Appellant contends that he, having been an underwriter of this issue, could not sell his own stock which he obtained under that issue without this so-called ‘clearance.’

While section 77e, title 15 of United States Code Annotated, relates to offerings in excess of $300,000, section 77d provides that the above section does not apply to transactions by any person other than an issuer, underwriter or dealer, except as to transactions taking place prior to 40 days after the security was offered to the public by an issuer or by an underwriter. In other words, had the offering which was made November 18, 1954, been in excess of $300,000, then the offering circular or prospectus would have had to have been filed through and registered with the Securities and Exchange Commission under the regulations as mentioned above and then a former underwriter who sold all of the stock issue would have to wait 40 days before he, personally, could sell his own stock. This, however, would not apply to any unsold securities by the corporation.

In any event, whether the stock was exempted or was not exempted, the 40-day limitation would have expired long before appellant borrowed the money from respondent. The appellant was not an underwriter because he and his partner had sold all of the stock as underwriters but he, as an individual, and Bailey & Company, did buy stock but not as a subscriber.

It cannot be said that appellant was a person in control within the meaning of the regulations of the S.E.C. because at the alleged due date of the note and option he was no longer the underwriter, a subscriber or a director, having failed to be reelected to the Board of Directors in October 1955. Sandell became an appointed director in February 1955.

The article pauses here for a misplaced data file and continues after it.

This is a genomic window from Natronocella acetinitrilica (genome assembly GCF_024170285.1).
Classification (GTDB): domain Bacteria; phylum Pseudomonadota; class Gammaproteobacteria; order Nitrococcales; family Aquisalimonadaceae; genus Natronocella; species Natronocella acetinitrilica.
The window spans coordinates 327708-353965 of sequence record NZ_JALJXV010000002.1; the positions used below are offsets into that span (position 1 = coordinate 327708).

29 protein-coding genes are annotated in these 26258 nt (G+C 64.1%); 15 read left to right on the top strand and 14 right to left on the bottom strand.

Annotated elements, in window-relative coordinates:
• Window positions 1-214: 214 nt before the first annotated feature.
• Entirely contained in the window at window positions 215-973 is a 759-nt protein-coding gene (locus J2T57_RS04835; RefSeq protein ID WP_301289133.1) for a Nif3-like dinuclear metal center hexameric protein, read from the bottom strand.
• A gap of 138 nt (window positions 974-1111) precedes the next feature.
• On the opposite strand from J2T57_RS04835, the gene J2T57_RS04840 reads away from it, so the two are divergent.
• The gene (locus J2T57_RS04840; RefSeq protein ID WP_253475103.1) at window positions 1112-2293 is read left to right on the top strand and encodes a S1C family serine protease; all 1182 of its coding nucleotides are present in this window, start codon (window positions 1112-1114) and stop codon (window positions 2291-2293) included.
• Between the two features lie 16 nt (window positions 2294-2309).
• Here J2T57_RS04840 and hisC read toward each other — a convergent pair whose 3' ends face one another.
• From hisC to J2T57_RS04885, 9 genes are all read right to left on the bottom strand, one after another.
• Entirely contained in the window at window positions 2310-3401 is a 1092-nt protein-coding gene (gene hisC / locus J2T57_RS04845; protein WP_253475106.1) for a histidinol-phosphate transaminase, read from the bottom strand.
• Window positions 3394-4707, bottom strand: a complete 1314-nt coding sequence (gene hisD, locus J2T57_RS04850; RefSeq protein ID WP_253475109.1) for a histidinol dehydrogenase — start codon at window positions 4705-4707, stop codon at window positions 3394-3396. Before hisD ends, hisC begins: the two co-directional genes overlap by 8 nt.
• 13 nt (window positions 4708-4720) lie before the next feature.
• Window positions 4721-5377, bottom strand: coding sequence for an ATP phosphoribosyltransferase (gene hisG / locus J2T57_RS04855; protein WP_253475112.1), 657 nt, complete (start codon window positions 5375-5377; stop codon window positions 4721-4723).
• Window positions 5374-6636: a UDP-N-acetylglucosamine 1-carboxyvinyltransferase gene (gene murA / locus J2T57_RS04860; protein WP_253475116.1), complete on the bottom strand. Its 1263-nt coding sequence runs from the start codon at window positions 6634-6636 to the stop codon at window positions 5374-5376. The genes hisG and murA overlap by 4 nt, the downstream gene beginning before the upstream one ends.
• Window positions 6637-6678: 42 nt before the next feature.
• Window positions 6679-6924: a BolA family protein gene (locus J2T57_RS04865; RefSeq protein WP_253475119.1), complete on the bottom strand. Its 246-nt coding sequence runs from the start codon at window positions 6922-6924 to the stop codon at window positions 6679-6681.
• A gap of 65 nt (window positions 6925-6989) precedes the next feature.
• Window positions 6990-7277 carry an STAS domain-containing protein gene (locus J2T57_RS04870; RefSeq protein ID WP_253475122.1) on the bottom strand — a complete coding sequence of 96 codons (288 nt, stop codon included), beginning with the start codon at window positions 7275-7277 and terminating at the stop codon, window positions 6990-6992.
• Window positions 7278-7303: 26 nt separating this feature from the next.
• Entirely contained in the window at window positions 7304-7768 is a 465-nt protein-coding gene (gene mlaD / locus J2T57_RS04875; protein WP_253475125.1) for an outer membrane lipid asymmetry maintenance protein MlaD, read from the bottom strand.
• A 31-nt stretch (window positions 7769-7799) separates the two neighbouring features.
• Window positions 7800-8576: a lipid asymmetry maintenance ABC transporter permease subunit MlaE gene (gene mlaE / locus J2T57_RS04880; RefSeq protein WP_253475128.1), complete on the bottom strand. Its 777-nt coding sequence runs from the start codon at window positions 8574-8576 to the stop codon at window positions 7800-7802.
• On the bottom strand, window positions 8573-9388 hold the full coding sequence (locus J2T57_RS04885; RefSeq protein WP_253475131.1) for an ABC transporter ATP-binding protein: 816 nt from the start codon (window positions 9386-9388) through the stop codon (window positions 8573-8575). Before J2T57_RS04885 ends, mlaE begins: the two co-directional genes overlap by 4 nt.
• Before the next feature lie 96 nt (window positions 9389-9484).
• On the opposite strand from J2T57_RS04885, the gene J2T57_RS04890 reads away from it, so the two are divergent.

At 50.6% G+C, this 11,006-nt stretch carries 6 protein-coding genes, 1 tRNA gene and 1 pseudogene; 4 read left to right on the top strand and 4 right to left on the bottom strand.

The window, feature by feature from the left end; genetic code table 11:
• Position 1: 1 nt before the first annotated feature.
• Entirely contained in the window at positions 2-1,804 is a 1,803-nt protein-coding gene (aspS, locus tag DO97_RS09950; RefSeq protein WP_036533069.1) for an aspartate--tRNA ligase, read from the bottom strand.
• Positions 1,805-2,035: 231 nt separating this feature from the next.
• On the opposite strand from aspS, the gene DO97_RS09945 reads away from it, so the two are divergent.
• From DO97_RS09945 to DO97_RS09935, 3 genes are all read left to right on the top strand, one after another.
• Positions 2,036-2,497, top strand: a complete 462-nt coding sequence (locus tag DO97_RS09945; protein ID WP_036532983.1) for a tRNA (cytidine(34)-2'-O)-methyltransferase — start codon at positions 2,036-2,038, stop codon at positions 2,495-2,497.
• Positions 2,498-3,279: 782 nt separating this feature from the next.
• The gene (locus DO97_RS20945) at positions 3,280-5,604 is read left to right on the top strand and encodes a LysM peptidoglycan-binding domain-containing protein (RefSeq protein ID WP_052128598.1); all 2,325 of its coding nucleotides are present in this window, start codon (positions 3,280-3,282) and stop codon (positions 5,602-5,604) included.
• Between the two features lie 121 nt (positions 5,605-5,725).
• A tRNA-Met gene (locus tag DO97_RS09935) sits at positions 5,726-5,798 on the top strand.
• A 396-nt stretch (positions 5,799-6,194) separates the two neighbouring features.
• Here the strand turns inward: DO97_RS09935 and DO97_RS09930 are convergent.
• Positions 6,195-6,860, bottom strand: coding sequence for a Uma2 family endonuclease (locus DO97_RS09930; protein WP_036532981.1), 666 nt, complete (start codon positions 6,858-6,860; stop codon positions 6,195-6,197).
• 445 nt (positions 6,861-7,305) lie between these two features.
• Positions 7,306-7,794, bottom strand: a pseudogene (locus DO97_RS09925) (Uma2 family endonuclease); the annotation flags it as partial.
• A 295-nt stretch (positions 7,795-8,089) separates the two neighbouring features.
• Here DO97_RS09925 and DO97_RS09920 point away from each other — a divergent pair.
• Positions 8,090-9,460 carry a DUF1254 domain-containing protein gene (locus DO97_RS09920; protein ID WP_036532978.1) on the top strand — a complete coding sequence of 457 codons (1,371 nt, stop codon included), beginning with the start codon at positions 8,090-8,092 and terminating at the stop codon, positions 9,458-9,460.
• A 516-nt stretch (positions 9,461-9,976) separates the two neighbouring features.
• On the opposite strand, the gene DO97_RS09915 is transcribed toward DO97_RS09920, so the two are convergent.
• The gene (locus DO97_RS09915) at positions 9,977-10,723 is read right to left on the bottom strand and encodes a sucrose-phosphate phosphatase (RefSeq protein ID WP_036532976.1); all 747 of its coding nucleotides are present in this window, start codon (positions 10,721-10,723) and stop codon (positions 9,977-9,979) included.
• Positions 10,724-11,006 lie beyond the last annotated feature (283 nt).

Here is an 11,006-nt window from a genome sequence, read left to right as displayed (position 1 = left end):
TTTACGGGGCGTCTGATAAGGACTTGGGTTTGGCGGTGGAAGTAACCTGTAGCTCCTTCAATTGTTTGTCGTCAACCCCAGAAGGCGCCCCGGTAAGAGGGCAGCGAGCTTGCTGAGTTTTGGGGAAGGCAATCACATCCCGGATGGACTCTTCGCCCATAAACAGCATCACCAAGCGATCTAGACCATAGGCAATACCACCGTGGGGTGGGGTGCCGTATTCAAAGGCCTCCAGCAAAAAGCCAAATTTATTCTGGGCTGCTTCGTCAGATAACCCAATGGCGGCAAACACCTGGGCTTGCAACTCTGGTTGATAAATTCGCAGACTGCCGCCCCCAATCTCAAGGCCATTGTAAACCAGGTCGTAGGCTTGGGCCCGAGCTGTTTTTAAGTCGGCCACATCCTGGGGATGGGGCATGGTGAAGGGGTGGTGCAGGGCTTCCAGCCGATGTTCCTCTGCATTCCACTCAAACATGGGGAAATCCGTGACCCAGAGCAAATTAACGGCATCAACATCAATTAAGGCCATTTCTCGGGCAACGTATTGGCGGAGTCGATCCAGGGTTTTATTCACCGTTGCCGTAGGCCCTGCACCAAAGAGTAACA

As to the matter of ‘clearance,’ if it does exist it would not be required under these facts because of the regulations of the S.E.C., and a finding would be unnecessary in view of the other findings.

Mr. Cross, an expert on the S.E.C. regulations, testified in general that the technical meaning of the word ‘clearance’ is—doing whatever is necessary concerning sale of shares without violating any of the provisions of the Federal Securities Act of 1933.

The appellant also testified that the term ‘clearance’ generally meant using the registration of the company or getting a registration of his own or to comply with the regulations of the S.E.C. It might also be easily said that inasmuch as such a clearance is not required by the S.E.C. regulations, that automatically the person selling the stock has a clearance to do anything he wishes with his stock at any time.

The appellant, not waiting for any socalled ‘clearance,’ actually sold under the offering circular of November 18, 1954, 1500 shares of stock on December 8, 1955, to Mr. Sandell at the price of $10.50 a share. This was under the option to Mr. Sandell and so exercised, in spite of the clause in the option that provided for the option to become effective on November 19, 1955, or as soon thereafter as clearance was granted from the S.E.C. As admitted by appellant in his answer and which is also set forth in the contentions in the pretrial order, as well as by appellant's counsel at oral argument, the option was exercised and the stock is now in escrow in Mr. Sandell's name. It is difficult for us to understand the appellant's claim of the necessity of a ‘clearance’ when he actually had transferred this very stock in December 1955 before the note was due.